When Puerto Rico declared a form of bankruptcy in May, it was the largest municipal bankruptcy debt in U.S. history. Puerto Rico’s more than $74.8 billion in debt and $49 billion in pension system obligations surpasses Detroit, Mich.’s $18 billion bankruptcy in 2013. Much of that debt is interest. According to a report by the ReFund America Project, the financial firms like Goldman Sachs and Citigroup that helped structure the bonds built in astronomically high interest rates. Nearly half the debt—$33.5 billion—is interest, and another $1.6 billion comes from fees paid to these firms.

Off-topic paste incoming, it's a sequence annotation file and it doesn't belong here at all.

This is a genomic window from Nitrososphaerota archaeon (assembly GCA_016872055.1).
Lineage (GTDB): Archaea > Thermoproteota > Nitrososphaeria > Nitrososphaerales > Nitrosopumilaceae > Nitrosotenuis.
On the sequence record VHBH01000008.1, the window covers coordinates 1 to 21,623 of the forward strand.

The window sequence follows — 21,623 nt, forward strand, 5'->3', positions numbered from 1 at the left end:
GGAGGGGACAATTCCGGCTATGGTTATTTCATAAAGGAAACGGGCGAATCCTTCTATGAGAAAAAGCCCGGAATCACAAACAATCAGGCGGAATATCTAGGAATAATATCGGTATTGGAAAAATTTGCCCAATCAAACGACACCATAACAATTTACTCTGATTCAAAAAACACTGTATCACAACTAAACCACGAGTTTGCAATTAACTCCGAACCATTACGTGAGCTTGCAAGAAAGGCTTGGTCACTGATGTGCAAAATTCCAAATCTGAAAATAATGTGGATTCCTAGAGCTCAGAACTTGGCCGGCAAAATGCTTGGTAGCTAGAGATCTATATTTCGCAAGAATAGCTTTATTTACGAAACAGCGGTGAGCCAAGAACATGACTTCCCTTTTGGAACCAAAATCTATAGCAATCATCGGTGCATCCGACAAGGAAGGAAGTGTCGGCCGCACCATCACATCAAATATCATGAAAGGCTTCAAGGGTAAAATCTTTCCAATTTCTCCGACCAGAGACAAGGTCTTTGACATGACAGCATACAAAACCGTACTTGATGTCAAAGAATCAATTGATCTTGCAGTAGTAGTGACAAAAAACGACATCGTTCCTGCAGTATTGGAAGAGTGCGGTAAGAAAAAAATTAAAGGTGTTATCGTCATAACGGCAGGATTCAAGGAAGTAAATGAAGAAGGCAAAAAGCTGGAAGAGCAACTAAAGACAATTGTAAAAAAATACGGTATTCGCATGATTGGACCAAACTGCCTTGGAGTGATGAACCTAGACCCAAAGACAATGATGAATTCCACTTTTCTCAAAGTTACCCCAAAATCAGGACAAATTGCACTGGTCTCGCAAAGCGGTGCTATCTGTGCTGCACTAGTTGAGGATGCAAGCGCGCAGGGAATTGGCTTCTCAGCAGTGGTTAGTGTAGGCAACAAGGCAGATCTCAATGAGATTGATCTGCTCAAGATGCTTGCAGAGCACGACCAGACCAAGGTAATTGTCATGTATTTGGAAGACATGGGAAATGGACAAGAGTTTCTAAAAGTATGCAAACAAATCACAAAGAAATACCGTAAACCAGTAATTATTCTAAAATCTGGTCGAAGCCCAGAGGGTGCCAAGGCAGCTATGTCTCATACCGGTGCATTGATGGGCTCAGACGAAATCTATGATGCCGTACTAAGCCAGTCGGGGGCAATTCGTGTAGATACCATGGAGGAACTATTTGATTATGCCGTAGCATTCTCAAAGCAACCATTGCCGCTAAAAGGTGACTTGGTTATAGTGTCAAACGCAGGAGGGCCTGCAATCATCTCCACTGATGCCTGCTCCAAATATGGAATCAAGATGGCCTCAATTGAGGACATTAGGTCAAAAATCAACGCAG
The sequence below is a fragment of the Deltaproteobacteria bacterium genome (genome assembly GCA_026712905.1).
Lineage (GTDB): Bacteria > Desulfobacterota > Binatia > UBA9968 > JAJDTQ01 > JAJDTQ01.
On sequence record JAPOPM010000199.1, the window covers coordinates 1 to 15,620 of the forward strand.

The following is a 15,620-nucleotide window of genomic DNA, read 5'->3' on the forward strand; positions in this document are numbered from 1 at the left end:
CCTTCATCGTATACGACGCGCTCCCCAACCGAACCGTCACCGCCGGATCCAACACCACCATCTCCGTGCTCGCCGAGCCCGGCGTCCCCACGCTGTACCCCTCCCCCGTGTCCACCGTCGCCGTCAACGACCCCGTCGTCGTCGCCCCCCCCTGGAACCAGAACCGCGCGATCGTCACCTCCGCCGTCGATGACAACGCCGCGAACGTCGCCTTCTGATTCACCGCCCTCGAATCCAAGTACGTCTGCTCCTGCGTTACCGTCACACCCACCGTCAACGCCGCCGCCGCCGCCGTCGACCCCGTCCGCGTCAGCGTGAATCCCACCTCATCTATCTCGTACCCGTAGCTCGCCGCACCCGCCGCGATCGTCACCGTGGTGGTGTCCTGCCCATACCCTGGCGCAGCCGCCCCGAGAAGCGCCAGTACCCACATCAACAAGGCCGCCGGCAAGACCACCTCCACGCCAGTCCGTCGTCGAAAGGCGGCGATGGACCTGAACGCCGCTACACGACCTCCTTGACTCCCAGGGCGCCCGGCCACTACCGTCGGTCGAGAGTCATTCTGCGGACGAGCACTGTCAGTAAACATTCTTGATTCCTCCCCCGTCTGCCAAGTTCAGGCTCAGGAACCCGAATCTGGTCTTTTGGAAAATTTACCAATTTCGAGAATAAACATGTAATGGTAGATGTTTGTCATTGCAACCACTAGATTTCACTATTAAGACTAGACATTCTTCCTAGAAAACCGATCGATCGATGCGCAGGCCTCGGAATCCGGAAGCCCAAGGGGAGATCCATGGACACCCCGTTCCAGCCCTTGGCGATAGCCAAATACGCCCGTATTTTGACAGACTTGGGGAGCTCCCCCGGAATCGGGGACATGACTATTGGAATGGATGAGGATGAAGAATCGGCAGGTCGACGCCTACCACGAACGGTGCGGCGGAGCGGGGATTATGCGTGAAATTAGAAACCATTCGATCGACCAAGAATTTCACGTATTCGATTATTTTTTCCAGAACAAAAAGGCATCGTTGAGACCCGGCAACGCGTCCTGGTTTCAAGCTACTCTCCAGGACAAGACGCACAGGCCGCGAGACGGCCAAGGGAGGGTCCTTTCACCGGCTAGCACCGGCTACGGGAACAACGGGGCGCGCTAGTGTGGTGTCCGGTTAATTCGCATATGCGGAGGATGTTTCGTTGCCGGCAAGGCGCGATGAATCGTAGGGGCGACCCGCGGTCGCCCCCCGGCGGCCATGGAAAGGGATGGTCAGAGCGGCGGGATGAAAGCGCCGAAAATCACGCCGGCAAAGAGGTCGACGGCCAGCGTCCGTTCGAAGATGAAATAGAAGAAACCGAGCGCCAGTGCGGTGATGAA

To scrounge up that money, Puerto Rico has been struggling through austerity measures approved last spring by a U.S.-appointed fiscal control board, including school closures and utility bill hikes. In August the control board proposed even more draconian measures, such as massive furloughs.
The financial firms have organized themselves into alliances to aid their quest to get paid. These alliances include the Mutual Fund Group, which claims $7.1 billion in Puerto Rico’s debt; the Ad Hoc Group, which claims $3.3 billion; the Cofina Senior Bondholders Coalition, which claims $3.1 billion; ERS Secured Creditors, which claims roughly $1.4 billion; and the QTCB Noteholder Group, which claims more than $600 million.